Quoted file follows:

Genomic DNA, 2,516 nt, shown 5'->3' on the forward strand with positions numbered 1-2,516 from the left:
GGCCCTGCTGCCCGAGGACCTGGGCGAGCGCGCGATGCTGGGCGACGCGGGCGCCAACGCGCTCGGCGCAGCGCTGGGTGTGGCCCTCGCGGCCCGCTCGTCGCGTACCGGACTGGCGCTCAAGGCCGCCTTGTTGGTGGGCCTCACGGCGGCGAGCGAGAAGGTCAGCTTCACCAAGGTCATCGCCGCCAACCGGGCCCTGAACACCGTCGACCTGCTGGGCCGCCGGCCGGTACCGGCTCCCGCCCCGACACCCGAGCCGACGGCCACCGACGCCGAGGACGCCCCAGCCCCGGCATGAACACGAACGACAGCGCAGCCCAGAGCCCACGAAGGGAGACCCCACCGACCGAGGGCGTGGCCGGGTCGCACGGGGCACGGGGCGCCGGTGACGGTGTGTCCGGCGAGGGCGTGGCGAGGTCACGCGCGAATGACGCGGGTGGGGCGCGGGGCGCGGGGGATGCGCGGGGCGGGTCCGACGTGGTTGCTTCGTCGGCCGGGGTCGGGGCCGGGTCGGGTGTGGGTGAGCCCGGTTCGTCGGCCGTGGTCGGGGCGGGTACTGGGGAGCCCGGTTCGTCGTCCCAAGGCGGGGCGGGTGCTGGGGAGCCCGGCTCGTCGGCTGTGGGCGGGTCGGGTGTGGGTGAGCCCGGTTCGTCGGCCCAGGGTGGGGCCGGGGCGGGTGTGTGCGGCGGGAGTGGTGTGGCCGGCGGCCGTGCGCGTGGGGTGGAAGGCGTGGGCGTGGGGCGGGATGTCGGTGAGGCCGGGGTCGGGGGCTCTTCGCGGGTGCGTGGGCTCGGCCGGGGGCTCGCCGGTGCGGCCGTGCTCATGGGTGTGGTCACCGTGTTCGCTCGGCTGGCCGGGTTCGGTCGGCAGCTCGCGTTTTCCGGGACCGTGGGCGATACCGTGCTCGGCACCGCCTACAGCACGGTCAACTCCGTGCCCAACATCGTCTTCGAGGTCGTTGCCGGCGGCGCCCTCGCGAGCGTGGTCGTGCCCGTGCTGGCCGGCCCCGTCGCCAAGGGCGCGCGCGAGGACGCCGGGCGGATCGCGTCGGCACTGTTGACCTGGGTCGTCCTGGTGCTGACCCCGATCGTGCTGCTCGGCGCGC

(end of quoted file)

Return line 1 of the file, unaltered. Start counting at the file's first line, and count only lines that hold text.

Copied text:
Genomic DNA, 2,516 nt, shown 5'->3' on the forward strand with positions numbered 1-2,516 from the left: